• Cross, T. L. (2011). On the social and emotional lives of gifted children (4th Ed.). Waco, TX: Prufrock Press.
  • Cross, T. L., & Coleman, L. J. (2005). School-based conception of giftedness. In R.J. Sternberg & J. E. Davidson (Eds.), Conceptions of giftedness (2nd ed., pp. 52–63). New York, NY: Cambridge University Press.
  • Curby, T. W., Rudasill, K. M., Rimm-Kaufman, S. E., & Konold, T. R. (2008). The role of social competence in predicting gifted enrollment. Psychology in the Schools, 45, 729–744.
  • Davis, G.A., & Rimm, S.B. (1998). Education of the gifted and talented. (4th Ed). USA: Allyn & Bacon. Chapter 15 (p342-362).
  • Ericsson, K. A., Krampe, R. T., & Tesch-Römer, C. (1993). The role of deliberate practice in the acquisition of expert performance. Psychological Review, 100, 363–406.
  • Feldhusen, J. F., & Kolloff, P. B. (1986). The Purdue three-stage enrichment model for gifted education at the elementary level. In J. S. Renzulli (Ed.), Systems and models for developing programs for the gifted and talented. Mansfield Center, CT: Creative Learning Press.
  • Flavell, J. H. (1979). Metacognition and cognitive monitoring: A new area of cognitive development inquiry. American Psychologist, 34, 906–911.
  • Gagne, F. (2004). Transforming gifts to talent: The DGMT as a developmental model. High Ability Studies, 15, 199-147.
  • Gagne, F. (2005). From noncompetence to exceptional talent: Exploring the range of academic achievement within and between grade levels. Gifted Child Quarterly, 49, 139–153.
  • Gardner, H. (1983). Frames of mind: The theory of multiple intelligences. New York: Basic books.
  • Gardner, H. (1999). Intelligence reframed: Multiple intelligences for the 21st century. New York: Basic books.
  • Harris, T., & Hodges, R. (1995). The literacy dictionary: The vocabulary of reading and writing. Newark, DE: International Reading Association.
  • Heller, K. A. (1999). Individual (learning and motivational) needs versus instructional conditions of gifted education. High Ability Studies, 10(1), 9–21.
  • Hoe, S.L., (2008). Issues and procedures in adopting structural equation modeling Technique. Journal of Application Quantity Method, 3(1), 76-83.
  • Horowitz, F. D., Subotnik, R. F., & Matthews, D. J. (Eds.). (2009). The development of giftedness and talent across the life span. Washington, DC: American Psychological Association.
  • Housand, A., & Reis, S. M. (2008). Self-regulated learning in reading: Gifted pedagogy and instructional settings. Journal of Advanced Academics, 20, 108–136.
  • Howard, R. W. (2008). Linking extreme precocity and adult eminence: A study of eight prodigies at international chess. High Ability Studies, 19, 117–130.
  • Karnes, M. B., & Johnson, L. J. (1991). Gifted handicapped. In Colangelo, N., & Davis, G. (Eds). Handbook of gifted education. Massachusetts: Allyn & Bacon.
  • Klien, P. (1994). An easy guide to factor analysis, London: Routledge.
  • Kline, R. B. (1998). Principal and Practice of Structural Equation Modeling. New York: The Guilford Press.
  • Kover, D. J., & Worrell, F. C. (2010). The influence of instrumentality beliefs on achievement motivation: A study of high achieving adolescents. Journal of Advanced Academics, 21, 470–498.
  • Maker, C.J., & Nielson, A.B. (1995) Teaching models in education of the gifted (2nd Ed.). Texas: Pro-Ed.
  • Mayer, R. E. (2005). The scientific study of giftedness. In R. J. Sternberg & J. E. Davidson (Eds.), Conceptions of giftedness (2nd Ed., pp. 437–447). New York, NY: Cambridge University Press.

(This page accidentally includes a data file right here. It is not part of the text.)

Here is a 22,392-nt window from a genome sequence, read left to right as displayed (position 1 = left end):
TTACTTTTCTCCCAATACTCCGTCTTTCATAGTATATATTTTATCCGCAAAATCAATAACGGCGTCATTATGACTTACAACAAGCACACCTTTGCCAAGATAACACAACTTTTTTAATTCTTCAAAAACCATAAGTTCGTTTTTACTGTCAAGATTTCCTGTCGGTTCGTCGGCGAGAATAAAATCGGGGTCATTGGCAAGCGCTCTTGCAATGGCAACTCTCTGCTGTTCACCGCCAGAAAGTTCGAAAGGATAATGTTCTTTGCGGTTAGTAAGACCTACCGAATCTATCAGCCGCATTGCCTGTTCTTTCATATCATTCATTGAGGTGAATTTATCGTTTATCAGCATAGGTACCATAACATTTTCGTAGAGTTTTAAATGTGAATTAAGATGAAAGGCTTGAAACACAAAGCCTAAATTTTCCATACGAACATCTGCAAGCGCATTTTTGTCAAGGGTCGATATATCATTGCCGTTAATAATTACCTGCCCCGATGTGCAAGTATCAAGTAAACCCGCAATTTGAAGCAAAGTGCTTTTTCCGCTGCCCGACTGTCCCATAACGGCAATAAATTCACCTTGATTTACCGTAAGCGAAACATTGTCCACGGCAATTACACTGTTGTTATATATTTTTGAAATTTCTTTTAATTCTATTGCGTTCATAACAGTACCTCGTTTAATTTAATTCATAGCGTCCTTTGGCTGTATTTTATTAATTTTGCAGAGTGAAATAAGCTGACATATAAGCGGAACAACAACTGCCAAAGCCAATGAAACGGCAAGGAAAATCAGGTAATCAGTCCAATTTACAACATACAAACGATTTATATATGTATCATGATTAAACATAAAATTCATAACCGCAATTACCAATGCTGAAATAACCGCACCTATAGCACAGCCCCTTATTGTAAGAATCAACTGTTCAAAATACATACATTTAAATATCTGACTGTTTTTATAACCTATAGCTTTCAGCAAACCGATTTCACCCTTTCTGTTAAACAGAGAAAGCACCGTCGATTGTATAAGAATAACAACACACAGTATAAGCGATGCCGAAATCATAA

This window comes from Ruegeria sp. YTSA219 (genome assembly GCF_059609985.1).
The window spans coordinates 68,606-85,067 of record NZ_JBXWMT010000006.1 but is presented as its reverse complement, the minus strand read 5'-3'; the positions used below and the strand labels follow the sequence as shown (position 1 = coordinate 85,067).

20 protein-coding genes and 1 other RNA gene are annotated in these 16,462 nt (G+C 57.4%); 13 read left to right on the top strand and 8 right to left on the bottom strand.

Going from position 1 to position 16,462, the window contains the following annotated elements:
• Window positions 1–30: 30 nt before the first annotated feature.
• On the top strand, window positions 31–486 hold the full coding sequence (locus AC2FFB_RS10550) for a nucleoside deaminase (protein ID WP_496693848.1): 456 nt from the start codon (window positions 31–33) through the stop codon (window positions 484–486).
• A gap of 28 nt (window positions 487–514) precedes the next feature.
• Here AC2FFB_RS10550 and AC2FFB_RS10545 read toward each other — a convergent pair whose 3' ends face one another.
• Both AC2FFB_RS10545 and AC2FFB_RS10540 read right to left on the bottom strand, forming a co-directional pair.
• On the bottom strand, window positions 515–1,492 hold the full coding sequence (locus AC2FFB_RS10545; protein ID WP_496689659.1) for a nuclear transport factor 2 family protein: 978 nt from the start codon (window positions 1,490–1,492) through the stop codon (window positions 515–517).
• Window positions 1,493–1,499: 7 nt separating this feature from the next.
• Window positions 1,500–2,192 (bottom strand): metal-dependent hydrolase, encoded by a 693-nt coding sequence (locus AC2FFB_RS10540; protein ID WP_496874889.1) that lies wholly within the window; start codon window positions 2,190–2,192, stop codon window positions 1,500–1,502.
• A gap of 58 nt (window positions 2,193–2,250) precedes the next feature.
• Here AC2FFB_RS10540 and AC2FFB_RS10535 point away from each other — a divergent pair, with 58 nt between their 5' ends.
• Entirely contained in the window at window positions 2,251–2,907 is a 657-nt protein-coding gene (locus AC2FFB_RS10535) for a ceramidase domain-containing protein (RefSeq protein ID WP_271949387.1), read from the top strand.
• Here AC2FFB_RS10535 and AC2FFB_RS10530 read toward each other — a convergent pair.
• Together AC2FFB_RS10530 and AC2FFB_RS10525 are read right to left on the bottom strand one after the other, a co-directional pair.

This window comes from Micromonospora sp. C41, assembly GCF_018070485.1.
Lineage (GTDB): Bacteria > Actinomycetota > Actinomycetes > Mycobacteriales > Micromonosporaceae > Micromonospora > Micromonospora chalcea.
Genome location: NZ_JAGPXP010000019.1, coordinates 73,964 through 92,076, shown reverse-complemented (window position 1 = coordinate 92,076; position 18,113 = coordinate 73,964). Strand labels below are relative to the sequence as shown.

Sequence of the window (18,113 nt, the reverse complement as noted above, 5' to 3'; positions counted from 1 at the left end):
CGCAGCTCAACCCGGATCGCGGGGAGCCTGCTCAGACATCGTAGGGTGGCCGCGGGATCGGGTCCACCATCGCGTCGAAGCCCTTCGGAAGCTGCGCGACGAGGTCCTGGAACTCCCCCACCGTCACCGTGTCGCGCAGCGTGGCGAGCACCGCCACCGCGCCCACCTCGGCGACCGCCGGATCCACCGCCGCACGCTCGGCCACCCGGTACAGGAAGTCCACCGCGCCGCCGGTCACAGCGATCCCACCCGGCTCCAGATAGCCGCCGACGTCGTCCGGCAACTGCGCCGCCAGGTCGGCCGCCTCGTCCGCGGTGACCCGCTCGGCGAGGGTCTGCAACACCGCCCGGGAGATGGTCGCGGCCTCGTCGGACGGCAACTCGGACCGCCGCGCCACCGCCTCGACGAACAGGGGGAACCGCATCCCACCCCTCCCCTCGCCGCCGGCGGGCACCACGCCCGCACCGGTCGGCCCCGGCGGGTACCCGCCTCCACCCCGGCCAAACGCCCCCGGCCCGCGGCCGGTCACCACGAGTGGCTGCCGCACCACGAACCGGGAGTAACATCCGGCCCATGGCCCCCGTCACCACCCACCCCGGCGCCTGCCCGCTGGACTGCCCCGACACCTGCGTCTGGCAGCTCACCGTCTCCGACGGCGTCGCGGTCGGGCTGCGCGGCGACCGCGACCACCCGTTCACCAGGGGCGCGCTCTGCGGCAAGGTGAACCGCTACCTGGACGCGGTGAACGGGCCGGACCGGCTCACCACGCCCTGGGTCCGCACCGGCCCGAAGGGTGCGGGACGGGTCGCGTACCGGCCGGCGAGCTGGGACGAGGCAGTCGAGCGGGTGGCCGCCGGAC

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Details

Primary Language English
Journal Section Gifted Education
Authors

Hasan Said TORTOP (Primary Author)
BÜLENT ECEVİT ÜNİVERSİTESİ
Türkiye

Publication Date March 2, 2015
Published in Issue Year 2015, Volume 3, Issue 1

Cite

Bibtex @research article { jegys433820, journal = {Journal for the Education of Gifted Young Scientists}, issn = {}, eissn = {2149-360X}, address = {editorjegys@gmail.com}, publisher = {Genç Bilge Yayıncılık}, year = {2015}, volume = {3}, pages = {42 - 57}, doi = {}, title = {A Comparison of Gifted and Non-gifted Students’ Self-regulation Skills for Science Learning}, key = {cite}, author = {Tortop, Hasan Said} }
APA Tortop, H. S. (2015). A Comparison of Gifted and Non-gifted Students’ Self-regulation Skills for Science Learning . Journal for the Education of Gifted Young Scientists , 3 (1) , 42-57 . Retrieved from https://dergipark.org.tr/en/pub/jegys/issue/37559/433820
MLA Tortop, H. S. "A Comparison of Gifted and Non-gifted Students’ Self-regulation Skills for Science Learning" . Journal for the Education of Gifted Young Scientists 3 (2015 ): 42-57 <https://dergipark.org.tr/en/pub/jegys/issue/37559/433820>
Chicago Tortop, H. S. "A Comparison of Gifted and Non-gifted Students’ Self-regulation Skills for Science Learning". Journal for the Education of Gifted Young Scientists 3 (2015 ): 42-57
RIS TY - JOUR T1 - A Comparison of Gifted and Non-gifted Students’ Self-regulation Skills for Science Learning AU - Hasan Said Tortop Y1 - 2015 PY - 2015 N1 - DO - T2 - Journal for the Education of Gifted Young Scientists JF - Journal JO - JOR SP - 42 EP - 57 VL - 3 IS - 1 SN - -2149-360X M3 - UR - Y2 - 2018 ER -
EndNote %0 Journal for the Education of Gifted Young Scientists A Comparison of Gifted and Non-gifted Students’ Self-regulation Skills for Science Learning %A Hasan Said Tortop %T A Comparison of Gifted and Non-gifted Students’ Self-regulation Skills for Science Learning %D 2015 %J Journal for the Education of Gifted Young Scientists %P -2149-360X %V 3 %N 1 %R %U
ISNAD Tortop, Hasan Said . "A Comparison of Gifted and Non-gifted Students’ Self-regulation Skills for Science Learning". Journal for the Education of Gifted Young Scientists 3 / 1 (March 2015): 42-57 .
AMA Tortop H. S. A Comparison of Gifted and Non-gifted Students’ Self-regulation Skills for Science Learning. JEGYS. 2015; 3(1): 42-57.
Vancouver Tortop H. S. A Comparison of Gifted and Non-gifted Students’ Self-regulation Skills for Science Learning. Journal for the Education of Gifted Young Scientists. 2015; 3(1): 42-57.
IEEE H. S. Tortop , "A Comparison of Gifted and Non-gifted Students’ Self-regulation Skills for Science Learning", Journal for the Education of Gifted Young Scientists, vol. 3, no. 1, pp. 42-57, Mar. 2015